The focus and widespread conversations around the match between Serbia and Switzerland on Friday 2 December at the World Cup, was the ethnic hate and nationalistic incidents between Serbs and Albanians both on the field, between players and team members, and by fans in the audience.
Before the game began, fans arrived at the stands with national symbols of Serbia and Albania, some of which were offensive to the other side. For instance, Serbian media reported fans supporting Switzerland, wearing a traditional Albanian white hat, known as the qeleshe, and showing the crossed hand gesture, or the symbol of national pride “flag sign” for Albanians and the “two-headed eagle sign” which Serbians consider a provocation. At the time of this incident, The Guardian reported on a story of an Albanian fan attacked by Serbian fans on the stands, saying he saw them wearing “fascist slogans, T-shirts and flags” as well as chanting “kill, kill, kill the Shiptar,” (Shiptar is a derogatory term for Albanians) and “Kosovo is the hearth of Serbia.” The chants of Serbian fans calling for the killing of Albanians could be heard in the background during the live broadcast of the game.
Ethnic tensions continued on the field between Serbian team members and Swiss team captain Granit Xhaka and player Xherdan Shaqiri, both ethnic Albanians of Kosovo origin. During the game, there were provocations coming from both sides, as Xhaka seemed to grab his testicles while turning to the Serbian team’s bench, which Serbian media and fans interpreted as an insult. Also, after Serbia scored a goal, cameras showed Serbian coach Dragan Stojković Piksi cursing their “Shiptar mother,” insulting Xhaka and Shaqiri.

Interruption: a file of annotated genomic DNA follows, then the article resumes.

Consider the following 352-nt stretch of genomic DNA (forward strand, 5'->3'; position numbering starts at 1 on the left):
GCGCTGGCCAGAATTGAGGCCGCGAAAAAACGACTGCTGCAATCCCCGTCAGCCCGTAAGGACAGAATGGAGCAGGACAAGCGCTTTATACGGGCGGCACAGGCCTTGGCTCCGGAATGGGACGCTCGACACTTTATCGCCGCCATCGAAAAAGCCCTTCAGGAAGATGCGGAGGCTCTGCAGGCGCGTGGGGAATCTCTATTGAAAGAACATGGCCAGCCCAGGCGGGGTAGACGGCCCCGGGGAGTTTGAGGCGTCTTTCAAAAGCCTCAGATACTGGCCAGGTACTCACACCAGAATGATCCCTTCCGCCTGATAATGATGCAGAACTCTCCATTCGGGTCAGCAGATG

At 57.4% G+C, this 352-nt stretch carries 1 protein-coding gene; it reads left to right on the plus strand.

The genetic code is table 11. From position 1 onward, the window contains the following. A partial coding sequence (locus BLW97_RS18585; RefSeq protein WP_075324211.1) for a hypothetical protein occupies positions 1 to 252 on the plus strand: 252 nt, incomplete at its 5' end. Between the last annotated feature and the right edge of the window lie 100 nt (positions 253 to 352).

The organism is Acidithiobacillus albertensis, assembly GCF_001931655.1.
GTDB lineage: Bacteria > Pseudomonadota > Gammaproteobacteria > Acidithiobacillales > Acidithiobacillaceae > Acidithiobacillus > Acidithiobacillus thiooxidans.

Kosovar activist Zana Avdiu, made a statement arguing that Xhaka’s testicle grab was improper behavior, which was received negatively by the public and further exploited by the media. Avdiu made a post calling Xhaka’s gesture “an act of a thug.” Her post quickly went viral on social networks, which were filled with insults, threats and calls for violence against her. Media headlines appeared saying she offended Xhaka and should be ashamed for “defending Serbian arguments” which ultimately condoned hateful behavior and legitimised ethnic hatred in the eyes of the public.
At the very end of the game, the tensions culminated when Serbian player Nikola Milenković pushed off Xhaka, which escalated to players from both teams pushing and shouting at each other, and Xhaka and Milenković both receiving yellow cards. As a celebration of their win, Xhaka wore a jersey with the name Jashari, which belongs to his teammate Ardon Jashari. However, Serbian media interpreted this as an insult as well, stating that it is “a clear provocation addressed to the Serbian people,” since one of the founders of the Kosovo Liberation Army was Adem Jashari.